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The NHS delivered 280,000 more diagnostic tests and checks in January compared to the same month last year, new figures show, as staff continue to work hard to tackle long waits and COVID-19 backlogs.
Monthly performance data, published today, shows despite ongoing pressures on staff – including more than three million staff sick days in January alone – hardworking teams across the NHS have continued to pull out all the stops to recover routine care.
From one stop shops for tests, to high intensity theatre lists where surgeons focus on one type of procedure throughout the day, NHS staff across the country have developed innovative ways of working to tackle the backlogs that inevitably built up through the pandemic.
Thanks to ongoing efforts to encourage people to come forward for care, including through lifesaving Help Us Help You campaigns, the NHS carried out thousands more routine checks, tests and procedures compared to the same time last year.
More than 200,000 people were urgently referred for cancer checks in January – 30,000 more compared to the same month last year, and the number of people starting treatment remained high with more than 25,000 people beginning treatment in January.
The latest annual data also shows that more than 2.6 million people were checked for cancer in a year (January 2021 – January 2022) – an increase of over half a million compared to the year before.
Urgent and emergency care services remain busy for staff with 1.8 million A&E attendances in February – an increase of more than two fifths (43%) compared to the same month last year.
The new figures also show the number of 999 calls also increased, with 764,252 calls answered in February 2022 – almost a third more than February 2021.
And despite ongoing pressures, almost 1.24 million people started consultant led treatment in January – 260,000 more people than the same month last year.
The elective recovery plan, published last month, set out a blueprint to address backlogs built up during the pandemic and aims to increase capacity to deliver around 17 million tests performed over a three year period.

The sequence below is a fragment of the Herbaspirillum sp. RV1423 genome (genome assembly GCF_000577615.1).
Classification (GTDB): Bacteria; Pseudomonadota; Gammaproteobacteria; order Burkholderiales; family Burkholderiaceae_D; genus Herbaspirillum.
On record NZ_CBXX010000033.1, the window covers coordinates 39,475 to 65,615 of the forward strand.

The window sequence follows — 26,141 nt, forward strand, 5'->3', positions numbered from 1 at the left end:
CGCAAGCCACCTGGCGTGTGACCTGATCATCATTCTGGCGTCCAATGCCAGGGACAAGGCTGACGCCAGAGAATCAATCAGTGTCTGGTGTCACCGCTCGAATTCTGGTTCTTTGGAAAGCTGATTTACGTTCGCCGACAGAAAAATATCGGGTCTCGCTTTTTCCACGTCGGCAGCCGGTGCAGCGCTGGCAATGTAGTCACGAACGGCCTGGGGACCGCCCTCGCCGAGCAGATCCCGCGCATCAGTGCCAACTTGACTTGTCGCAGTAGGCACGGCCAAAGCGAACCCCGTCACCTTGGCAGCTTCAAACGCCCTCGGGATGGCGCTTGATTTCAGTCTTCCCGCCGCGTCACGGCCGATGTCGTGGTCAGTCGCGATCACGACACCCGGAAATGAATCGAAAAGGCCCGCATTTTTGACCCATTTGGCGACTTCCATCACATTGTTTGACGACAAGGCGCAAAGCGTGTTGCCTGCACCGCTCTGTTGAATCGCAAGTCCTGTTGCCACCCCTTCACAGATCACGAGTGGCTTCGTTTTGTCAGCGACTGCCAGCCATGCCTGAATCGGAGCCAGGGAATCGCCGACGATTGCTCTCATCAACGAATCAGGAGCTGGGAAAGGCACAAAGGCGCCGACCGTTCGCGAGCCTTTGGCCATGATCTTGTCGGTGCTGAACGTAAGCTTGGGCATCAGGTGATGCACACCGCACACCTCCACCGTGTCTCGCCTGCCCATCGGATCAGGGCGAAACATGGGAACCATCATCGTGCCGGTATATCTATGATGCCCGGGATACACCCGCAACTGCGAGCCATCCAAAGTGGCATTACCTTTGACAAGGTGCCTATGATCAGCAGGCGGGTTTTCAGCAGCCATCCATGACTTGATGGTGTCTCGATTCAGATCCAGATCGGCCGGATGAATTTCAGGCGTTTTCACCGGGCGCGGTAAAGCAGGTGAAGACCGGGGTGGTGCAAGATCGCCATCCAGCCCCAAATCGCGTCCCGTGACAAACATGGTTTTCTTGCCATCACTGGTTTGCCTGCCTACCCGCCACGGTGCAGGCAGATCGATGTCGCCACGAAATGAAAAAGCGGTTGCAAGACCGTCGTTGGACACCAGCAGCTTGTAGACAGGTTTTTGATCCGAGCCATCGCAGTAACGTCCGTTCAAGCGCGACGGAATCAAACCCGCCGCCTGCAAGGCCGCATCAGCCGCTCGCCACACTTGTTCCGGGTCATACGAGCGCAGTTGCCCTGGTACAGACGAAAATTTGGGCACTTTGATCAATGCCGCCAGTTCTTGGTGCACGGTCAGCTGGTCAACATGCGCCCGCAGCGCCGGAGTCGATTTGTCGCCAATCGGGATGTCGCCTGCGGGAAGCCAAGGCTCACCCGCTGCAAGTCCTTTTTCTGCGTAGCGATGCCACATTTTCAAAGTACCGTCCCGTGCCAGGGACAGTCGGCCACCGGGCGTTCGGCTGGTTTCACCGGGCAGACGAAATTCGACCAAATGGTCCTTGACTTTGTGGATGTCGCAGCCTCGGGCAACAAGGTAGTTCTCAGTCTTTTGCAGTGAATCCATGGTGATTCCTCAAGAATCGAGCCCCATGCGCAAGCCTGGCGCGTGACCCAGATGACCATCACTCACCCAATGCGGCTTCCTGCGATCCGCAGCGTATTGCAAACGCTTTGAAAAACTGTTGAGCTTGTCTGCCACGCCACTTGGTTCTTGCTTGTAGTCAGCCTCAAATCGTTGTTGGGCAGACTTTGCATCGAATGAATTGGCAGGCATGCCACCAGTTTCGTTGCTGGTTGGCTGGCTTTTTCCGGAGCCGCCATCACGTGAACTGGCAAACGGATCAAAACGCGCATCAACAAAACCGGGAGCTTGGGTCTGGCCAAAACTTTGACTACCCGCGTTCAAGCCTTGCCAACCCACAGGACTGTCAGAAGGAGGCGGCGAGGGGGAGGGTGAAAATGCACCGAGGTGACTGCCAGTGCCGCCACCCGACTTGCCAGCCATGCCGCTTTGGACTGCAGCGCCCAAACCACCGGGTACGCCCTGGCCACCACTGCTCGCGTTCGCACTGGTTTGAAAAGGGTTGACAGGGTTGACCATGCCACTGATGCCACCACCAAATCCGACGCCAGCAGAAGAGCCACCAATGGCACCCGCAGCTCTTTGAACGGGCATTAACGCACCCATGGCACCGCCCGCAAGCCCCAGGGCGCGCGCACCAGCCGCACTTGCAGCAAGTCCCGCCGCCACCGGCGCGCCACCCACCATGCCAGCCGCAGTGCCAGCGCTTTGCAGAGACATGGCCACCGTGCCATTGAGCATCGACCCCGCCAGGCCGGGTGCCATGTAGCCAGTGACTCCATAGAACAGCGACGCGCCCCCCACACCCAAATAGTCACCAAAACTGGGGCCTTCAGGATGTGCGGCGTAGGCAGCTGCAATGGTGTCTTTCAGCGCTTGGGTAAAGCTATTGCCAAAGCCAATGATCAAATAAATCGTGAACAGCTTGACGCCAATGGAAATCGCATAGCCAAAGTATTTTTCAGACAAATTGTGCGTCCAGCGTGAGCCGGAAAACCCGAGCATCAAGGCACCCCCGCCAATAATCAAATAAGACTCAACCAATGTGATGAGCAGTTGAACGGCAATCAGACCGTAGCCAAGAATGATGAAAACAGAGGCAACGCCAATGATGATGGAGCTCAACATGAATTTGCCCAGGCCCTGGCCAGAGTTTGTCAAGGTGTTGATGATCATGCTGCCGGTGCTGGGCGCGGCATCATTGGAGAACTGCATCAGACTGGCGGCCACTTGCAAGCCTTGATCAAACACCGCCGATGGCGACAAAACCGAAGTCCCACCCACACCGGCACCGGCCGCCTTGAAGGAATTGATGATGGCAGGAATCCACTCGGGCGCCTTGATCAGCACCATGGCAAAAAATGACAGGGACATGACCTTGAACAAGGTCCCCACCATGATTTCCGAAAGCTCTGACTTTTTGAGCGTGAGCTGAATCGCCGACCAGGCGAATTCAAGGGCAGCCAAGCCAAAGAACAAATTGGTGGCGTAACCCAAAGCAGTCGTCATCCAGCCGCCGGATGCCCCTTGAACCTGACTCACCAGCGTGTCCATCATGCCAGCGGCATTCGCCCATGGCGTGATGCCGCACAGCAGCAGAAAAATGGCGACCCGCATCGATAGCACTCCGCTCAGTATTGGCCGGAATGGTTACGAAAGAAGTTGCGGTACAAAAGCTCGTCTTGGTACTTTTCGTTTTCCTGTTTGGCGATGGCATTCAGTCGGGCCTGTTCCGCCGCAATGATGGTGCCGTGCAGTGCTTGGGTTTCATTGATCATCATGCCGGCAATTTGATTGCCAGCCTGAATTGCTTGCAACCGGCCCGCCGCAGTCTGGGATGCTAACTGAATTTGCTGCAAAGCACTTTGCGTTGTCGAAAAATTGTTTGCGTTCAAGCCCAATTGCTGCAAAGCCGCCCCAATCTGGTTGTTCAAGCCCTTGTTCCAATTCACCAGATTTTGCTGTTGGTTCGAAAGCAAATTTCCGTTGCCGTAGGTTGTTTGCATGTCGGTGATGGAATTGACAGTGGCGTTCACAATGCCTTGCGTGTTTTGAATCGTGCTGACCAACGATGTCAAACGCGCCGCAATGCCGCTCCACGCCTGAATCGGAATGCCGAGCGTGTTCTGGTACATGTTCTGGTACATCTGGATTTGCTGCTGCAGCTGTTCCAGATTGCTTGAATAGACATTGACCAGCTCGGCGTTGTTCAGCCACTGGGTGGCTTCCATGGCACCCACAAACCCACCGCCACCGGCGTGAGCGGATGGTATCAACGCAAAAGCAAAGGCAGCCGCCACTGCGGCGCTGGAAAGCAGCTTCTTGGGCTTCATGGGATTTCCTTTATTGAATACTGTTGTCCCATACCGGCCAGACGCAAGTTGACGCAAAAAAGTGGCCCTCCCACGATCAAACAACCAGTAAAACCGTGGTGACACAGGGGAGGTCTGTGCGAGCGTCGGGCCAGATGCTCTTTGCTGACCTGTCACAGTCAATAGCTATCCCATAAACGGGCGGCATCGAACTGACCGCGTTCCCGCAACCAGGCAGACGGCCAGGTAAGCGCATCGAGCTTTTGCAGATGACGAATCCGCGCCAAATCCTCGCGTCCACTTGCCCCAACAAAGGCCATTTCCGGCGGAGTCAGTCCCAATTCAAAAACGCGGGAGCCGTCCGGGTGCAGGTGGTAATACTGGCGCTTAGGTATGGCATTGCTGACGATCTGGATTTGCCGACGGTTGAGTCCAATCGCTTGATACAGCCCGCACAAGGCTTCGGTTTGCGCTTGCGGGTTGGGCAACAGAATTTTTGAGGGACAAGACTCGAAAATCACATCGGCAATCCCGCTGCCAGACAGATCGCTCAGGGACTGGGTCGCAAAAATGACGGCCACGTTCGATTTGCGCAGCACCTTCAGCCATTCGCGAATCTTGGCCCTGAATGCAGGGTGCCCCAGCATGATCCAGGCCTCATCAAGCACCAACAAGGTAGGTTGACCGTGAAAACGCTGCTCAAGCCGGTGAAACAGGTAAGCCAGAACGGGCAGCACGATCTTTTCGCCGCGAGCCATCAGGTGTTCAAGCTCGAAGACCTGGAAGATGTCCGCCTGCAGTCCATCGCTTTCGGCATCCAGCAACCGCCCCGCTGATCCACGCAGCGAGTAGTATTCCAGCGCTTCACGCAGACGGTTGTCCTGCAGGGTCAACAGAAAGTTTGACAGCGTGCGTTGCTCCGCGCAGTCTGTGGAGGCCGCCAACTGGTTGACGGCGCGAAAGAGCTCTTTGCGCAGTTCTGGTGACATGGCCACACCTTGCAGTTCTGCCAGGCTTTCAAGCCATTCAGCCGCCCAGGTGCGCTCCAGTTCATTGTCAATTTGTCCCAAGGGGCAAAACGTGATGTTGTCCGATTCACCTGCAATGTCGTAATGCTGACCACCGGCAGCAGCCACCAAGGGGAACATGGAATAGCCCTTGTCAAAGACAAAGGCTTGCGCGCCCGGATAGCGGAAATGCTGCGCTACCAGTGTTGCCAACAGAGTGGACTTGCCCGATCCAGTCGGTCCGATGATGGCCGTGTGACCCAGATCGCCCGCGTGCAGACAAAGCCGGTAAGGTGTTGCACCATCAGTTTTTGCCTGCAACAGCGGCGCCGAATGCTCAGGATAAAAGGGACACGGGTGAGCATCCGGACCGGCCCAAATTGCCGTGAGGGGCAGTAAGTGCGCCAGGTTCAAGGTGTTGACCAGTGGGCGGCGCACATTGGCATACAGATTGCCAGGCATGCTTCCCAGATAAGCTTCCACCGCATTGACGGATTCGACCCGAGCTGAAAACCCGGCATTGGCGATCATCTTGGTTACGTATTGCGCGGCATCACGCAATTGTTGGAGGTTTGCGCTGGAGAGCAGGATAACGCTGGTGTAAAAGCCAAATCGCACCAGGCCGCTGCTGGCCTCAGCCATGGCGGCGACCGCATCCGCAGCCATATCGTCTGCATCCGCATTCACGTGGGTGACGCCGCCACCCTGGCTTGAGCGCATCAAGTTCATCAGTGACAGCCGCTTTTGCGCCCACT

NHS national medical director, Professor Stephen Powis, said: “Despite ongoing pressures our hardworking NHS staff delivered 280,000 more tests and checks for patients in January compared to the same time last year, and almost 1.24 million started consultant led treatment, as more people continue to come forward for care who may have been reluctant to seek help during the pandemic.
“Staff across the country are determined to address the Covid-19 backlogs that inevitably built up throughout the pandemic, and while that cannot happen overnight, these figures show that through initiatives like one stop shops, Super Saturdays, and high-intensity theatre lists, we are delivering more care for patients compared to the same time last year.
“As we have said throughout the pandemic and as these figures show, it is vital that anyone who has health concerns comes forward so that staff can help you with the best options for your care.”
Across Wirral, over 10,000 patients have benefited from earlier access to diagnostic tests and checks through the Clatterbridge Community Diagnostic Centre since July 2021, and the Trusts have received a further £10.6 million investment to build two new ‘modular theatres’ at its hospital site, set to open in spring this year to treat an additional 3,000 patients every year.
Barking Havering and Redbridge University Hospitals NHS Trust carried out more than 12,000 surgeries in 2021, after setting up a COVID secure ‘green’ surgical hub at King George Hospital, Ilford. The Trust also delivered more than 100,000 CT and MRI scans across its hospitals.
King’s College Hospital has reduced the number of people waiting more than 52 weeks for treatment from 6,813 in February 2021 to 832 by the end of January 2022. The neurosurgery team are set to carry out an additional 750 operations a year thanks to dedicated inpatient theatres being put aside to help the team reduce the backlog for their specialty.
The National Paediatric Accelerator Programme, launched last year, has helped the children’s hospitals involved see tens of thousands of patients above pre-pandemic levels, through events like Super Saturday, where extra clinics and theatre spots are opened up for patients.
The monthly data released today shows 1,892,518 diagnostic tests were carried out in January 2022, compared with 1,609,181 in January 2021.
In January, NHS 111 received 1.8m calls, an average of 59.1 thousand calls per day.
In February 2022 there were 460,000 emergency admissions. Emergency admissions are up 15.6% on the preceding 12-month period.
Separate weekly statistics, also published today, show staff absences increased last week, with an average of 55,832 staff off each day in acute hospital trusts.